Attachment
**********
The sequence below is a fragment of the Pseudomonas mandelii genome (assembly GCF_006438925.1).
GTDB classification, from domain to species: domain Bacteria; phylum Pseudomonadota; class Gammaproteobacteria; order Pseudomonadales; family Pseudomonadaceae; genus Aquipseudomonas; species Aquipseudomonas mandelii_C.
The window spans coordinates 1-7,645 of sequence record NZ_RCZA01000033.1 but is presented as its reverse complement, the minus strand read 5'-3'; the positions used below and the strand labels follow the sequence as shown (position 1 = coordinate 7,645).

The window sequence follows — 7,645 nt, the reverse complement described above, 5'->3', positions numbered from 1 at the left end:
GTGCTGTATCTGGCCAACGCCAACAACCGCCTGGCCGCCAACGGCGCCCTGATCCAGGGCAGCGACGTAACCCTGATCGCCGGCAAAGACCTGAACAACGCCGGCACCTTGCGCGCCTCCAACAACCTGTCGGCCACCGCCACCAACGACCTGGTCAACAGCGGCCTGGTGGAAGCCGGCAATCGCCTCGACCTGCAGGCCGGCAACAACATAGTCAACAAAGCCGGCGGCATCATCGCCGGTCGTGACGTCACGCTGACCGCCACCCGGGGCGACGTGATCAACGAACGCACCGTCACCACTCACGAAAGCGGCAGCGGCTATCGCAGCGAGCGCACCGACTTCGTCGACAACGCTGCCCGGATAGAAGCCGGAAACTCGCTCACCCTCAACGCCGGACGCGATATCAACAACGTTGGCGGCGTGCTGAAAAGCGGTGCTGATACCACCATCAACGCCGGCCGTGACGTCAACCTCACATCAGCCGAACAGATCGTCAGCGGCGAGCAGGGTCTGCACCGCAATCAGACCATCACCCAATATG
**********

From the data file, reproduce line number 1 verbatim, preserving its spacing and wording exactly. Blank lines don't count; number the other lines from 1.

The sequence below is a fragment of the Pseudomonas mandelii genome (assembly GCF_006438925.1).